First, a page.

History of the Parks District
The birthplace of Wilshire Boulevard, this area spans from Alvarado St. to Commonwealth Ave., encompassing Lafayette and MacArthur Parks.
While a stretch of Wilshire in Santa Monica is older, it was renamed Wilshire from Nevada Avenue in 1913. The first stretch called Wilshire Boulevard was west of Westlake (now MacArthur) Park, developed by millionaire socialist Henry Gaylord Wilshire starting in 1895.
The Parks District developed in the early twentieth century as a residential area of fine homes and elegant apartment hotels.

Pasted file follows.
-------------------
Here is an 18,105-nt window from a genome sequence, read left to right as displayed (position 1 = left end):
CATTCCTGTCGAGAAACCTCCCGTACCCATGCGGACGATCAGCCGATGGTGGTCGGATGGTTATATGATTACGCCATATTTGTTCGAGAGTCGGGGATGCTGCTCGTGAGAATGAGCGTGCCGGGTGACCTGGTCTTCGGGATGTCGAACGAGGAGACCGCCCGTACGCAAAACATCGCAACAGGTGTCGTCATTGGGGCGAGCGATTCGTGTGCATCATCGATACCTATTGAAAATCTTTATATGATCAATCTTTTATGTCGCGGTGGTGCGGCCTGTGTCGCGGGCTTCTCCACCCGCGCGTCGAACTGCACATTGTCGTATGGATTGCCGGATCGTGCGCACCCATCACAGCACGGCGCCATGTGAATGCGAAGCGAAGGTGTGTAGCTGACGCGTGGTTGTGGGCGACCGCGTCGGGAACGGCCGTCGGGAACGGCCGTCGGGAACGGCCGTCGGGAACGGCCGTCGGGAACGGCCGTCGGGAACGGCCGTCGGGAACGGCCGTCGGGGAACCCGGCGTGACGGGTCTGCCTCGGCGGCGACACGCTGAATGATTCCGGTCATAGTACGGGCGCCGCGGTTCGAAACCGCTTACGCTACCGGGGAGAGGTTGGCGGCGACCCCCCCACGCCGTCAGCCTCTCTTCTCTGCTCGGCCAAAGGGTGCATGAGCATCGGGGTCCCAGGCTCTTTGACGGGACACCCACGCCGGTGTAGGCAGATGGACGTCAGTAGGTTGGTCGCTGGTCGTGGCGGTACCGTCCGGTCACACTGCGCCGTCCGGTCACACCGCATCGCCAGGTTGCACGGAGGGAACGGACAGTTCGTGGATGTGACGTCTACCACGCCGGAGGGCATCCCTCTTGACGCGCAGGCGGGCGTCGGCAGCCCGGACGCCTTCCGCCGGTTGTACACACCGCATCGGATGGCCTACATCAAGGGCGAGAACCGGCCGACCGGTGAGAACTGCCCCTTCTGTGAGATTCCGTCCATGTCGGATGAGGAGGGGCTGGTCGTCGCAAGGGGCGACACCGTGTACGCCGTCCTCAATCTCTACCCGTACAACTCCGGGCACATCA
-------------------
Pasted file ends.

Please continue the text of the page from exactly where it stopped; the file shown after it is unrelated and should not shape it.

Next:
Sunset (now Lafayette) Park rose on undesirable land donated by Clara Shatto, whose husband owned Catalina Island. It was renamed in 1918 after the Marquis de Lafayette.
Created on former swampland, Westlake Park was a major gathering place by the 1920s with boating, music, and the nearby Westlake Theatre (now a swap meet). In 1934, the final leg of Wilshire was laid right through the park. The park was renamed in 1942 for Army General Douglas MacArthur.
After a period of decline following World War II, the area now bustles with a large Central American community and an influx of loft dwellers.